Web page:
3-D Printed Ligaments May Be an Ideal Way to Repair Injured Knees

3-D printed material made with collagen and Bioglass particles stained with a dye that stains only the Bioglass red. The construct mimics the gradient of ACL tissue, which ranges form bone to soft tissue. The figure shows a zoomed in region on the ‘transition region’.

New NIH Grant Investigates Fabricating ACL with Collagen and Bioglass

Sports such as basketball, tennis and soccer may be good for heart health, but the knees? Not so much. Landing jumps and quick changes of direction under the pressure of full body weight can cause tears in the anterior cruciate ligaments (ACL). But unlike torn muscles, ACLs do not heal themselves. 

Currently, the way to repair a torn ACL is taking a healthy ligament from the injured patent or a donor to replace the damaged one, but those methods are not ideal and come with a set of possible complications. But Florida Institute of Technology-led research into 3-D printed tissue may eventually yield an ideal way to treat ACL injuries, which affect 150,000 Americans each year, according to The American Orthopedic Society for Sports Medicine.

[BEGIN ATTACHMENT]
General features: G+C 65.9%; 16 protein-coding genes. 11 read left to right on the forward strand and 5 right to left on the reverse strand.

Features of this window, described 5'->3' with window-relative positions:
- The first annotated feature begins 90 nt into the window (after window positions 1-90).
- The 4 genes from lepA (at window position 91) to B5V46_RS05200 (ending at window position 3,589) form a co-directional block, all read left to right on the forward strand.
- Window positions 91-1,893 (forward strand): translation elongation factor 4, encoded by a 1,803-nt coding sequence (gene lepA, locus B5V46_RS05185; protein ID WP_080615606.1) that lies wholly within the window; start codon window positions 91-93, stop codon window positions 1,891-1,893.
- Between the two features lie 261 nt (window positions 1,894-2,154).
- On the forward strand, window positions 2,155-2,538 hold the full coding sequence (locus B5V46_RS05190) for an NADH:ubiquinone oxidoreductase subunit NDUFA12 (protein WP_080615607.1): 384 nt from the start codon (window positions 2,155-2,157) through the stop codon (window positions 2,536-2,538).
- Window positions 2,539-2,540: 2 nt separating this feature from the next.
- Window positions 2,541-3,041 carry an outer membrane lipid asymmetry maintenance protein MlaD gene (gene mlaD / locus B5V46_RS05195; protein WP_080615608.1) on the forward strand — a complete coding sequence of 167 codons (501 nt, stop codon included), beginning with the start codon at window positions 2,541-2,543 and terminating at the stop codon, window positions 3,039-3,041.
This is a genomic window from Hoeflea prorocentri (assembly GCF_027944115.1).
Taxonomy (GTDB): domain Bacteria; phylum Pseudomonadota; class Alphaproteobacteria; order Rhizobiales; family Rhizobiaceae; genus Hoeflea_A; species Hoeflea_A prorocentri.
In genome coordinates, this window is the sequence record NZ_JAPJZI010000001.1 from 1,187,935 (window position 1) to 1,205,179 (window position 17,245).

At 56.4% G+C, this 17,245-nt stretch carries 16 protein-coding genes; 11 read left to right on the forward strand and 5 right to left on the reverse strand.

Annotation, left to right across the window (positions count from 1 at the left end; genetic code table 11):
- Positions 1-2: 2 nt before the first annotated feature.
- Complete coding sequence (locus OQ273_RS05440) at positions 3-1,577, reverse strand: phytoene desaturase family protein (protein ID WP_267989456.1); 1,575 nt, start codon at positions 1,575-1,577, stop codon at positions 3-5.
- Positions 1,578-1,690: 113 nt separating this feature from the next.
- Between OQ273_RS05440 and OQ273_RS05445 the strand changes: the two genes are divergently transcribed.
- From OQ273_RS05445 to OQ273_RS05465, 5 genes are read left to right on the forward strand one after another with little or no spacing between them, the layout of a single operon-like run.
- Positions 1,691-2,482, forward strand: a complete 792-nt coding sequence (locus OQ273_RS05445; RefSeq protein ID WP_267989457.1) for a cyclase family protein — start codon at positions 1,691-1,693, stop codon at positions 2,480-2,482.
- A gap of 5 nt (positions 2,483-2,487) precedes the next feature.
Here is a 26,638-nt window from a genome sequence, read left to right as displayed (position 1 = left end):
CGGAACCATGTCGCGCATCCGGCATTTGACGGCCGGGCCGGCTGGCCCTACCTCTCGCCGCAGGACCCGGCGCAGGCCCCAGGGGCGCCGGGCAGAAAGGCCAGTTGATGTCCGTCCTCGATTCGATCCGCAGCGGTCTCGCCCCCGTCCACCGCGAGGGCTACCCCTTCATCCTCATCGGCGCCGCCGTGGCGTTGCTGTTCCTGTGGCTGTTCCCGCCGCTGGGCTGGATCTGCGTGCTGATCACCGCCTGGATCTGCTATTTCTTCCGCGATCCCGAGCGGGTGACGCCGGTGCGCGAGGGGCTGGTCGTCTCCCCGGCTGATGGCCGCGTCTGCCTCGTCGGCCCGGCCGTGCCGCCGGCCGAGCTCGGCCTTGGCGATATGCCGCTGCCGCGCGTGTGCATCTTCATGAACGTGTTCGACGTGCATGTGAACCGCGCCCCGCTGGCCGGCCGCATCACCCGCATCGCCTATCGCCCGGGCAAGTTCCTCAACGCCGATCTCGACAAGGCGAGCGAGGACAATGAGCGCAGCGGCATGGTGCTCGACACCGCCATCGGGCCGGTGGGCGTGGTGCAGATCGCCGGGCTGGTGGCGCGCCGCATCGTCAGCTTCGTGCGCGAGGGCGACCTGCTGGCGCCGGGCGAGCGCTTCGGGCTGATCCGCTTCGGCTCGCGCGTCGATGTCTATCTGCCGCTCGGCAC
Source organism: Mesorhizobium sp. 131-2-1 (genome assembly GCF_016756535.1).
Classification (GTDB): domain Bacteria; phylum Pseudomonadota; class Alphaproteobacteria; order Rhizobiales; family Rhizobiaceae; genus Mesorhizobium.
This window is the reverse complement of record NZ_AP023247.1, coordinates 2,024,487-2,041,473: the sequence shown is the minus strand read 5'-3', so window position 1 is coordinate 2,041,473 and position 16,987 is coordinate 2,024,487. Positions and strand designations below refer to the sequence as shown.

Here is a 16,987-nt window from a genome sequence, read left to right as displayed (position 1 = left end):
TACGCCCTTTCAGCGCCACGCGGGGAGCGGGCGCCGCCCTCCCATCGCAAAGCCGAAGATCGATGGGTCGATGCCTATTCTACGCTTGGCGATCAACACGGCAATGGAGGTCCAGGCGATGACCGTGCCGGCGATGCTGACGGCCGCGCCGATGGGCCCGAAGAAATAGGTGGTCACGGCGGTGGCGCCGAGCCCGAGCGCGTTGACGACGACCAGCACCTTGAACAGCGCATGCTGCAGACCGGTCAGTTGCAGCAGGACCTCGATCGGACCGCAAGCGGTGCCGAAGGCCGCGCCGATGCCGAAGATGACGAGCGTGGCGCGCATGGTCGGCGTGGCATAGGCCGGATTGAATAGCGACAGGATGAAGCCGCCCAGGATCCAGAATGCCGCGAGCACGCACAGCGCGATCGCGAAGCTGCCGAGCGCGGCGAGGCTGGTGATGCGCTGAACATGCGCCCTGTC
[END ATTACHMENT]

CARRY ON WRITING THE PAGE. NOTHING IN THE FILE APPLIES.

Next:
Michael Fenn, assistant professor of biomedical engineering and Vipuil Kishore, assistant professor of chemical engineering are dual principal investigators on a new National Institute of Health grant that aims to produce a Bioglass-based material called BioGIMs made by using Raman spectroscopy data translated into a 3-D printed construct that compositionally, mechanically and biologically mimics the ACL connective tissue, which ranges from ligament to bone.

The central hypothesis of the work is that the  BioGIMs will provide physicochemical cues (such as compositional, structural, and mechanical) that will stimulate material-directed stem cell differentiation without external growth factors (proteins or hormones used to influence biochemical activity in cells). In laymen terms, with an accurately engineered scaffolding in place, stem cells will be able to “sense” the properties of the underlying matrix and undergo tissue-specific differentiation (i.e., bone on one side, ligament on the other along with the fibrocartilage that connects the different tissues). The long term goal is to develop a synthetic graft implant that generates new ACLs tissue tailored to a patient’s needs with rapid and improved healing over current treatments. 

Fenn and Kishore say the development of biomimetic gradients isn’t limited to ACL and could be used to regenerate of other vital joints such as the rotator cuff tendon and articular cartilage.

Read the details of the NIH project here.


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